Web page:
[e2e] A simple scenario. (Basically the reason for the sliding window thread ; -))

Detlef Bosau detlef.bosau at web.de
Fri Jan 5 09:45:06 PST 2007

Joe Touch wrote:
>> The basic question is whether the use of a splitter may shorten the RTT
>> seen by the sender to that degree, that the appropriate rate cannot be
>> achieved by a sliding window protocol even if CWND were set to 1 MSS,
>> the sender must hence be stalled from time to time to have the rate slow
>> enough.
> The window doesn't by itself determine rate; it's ACK clocking that
> does. 

I´m totally with you.

In the scenario above, the splitter ack´s packets "to fast", when it 
does dumb spoofing.
In other words: Without splitting, the serialization delay of each link 
ensures that the sender is paced correctly via ACK clocking.
When a splitter is used, the ACK pacing mechanism can be undermined.
> In high BW*delay product nets, the same stalling happens - you
> send data, get an ACK, send more, get ACKs of that, etc - and the data
> keeps bunching up at the source.
> I.e., ACK clocking works only when the data-ACK look experiences a
> bottleneck. When it doesn't, things bunch up, and TCP doesn't 'match
> rates' at all.

This was a little bit too fast for me....

Shouldn´t the ACKs be clocked by the TCP data packets, at least in 
symmetric paths? Thus, the ACK clocking should reflect the TCP rate 
which is achieved downstream?

> FWIW, the same thing happens when the receiver application doesn't drain
> the incoming data fast enough. The receive buffers fill up, and the
> sender is stalled. The same thing is happening here.

Yes, absolutely. When a splitter is in use, the sending socket (directed 
to the final receiver) doesn´t drain its incomming data fast enogh.

It´s an interesting question whether data of short term flows can be 
buffered entirely at the splitter and then sent to the receiver with a 
rate the link can handle.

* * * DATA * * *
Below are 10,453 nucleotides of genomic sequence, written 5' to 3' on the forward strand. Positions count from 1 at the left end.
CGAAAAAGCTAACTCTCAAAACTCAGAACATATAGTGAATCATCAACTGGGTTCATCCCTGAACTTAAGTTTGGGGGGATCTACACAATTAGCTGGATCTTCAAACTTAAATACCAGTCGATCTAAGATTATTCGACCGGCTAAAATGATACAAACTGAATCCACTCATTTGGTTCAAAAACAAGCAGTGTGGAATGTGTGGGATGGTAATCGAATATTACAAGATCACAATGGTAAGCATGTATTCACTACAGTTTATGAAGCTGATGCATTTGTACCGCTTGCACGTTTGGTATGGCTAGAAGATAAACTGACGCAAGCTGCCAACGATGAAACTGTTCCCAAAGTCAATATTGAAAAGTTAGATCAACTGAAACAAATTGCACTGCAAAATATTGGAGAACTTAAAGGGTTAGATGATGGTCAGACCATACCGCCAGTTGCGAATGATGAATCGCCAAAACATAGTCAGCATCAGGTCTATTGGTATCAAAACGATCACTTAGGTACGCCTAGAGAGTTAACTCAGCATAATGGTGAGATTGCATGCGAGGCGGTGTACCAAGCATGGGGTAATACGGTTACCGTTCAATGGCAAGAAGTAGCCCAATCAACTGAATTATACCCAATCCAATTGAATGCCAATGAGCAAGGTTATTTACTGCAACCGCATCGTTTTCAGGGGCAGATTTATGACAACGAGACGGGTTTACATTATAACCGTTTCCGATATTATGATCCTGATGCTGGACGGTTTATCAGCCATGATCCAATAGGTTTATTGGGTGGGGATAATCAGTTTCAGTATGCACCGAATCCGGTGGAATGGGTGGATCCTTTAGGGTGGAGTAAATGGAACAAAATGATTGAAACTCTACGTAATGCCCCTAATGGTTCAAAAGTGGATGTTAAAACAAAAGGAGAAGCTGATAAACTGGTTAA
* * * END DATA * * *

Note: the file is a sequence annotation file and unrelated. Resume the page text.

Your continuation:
It´s interesting what handles to the final CLOSE ACK here which is 
typically not spoofed in splitters to ensure poper ACK semantics.

> Splitters are bad for other reasons, but as you said, let's ignore them
> for this discussion..

I just see that they are in use. And so I think one should weigh up the 
pro´s and con´s here.
In the particular case of wide area mobile networks, I personally think 
splitters can be helpful because of the extremely irregular delivery 
times of datagrams.
I had great difficulties to see a reason for this and found Thierry 
Kleins paper !Improved TCP Performance in Wireless IP Networks through 
Enhanced Opportunistic Scheduling Algorithms" (Globecom 2004) extremely 

Perhaps, the scheduling caused variations in packet delivery times are 
the most distinguishing mark for mobile wide area networks compared to 
other network technologies. (I would be glad to get comments on this claim!)

> It seems like the dominant effect is exactly what you expect - the
> endpoint (the splitter, really) isn't experiencing the bottleneck, but
> it's "application" (the receiver on the modem) is too slow. So you get
> bursty 'scheduling' of the sender based on availability of buffers at
> the (IMO, real, or at least effective) receiver.

It´s just interesting to see, whether this is important / relevant / 


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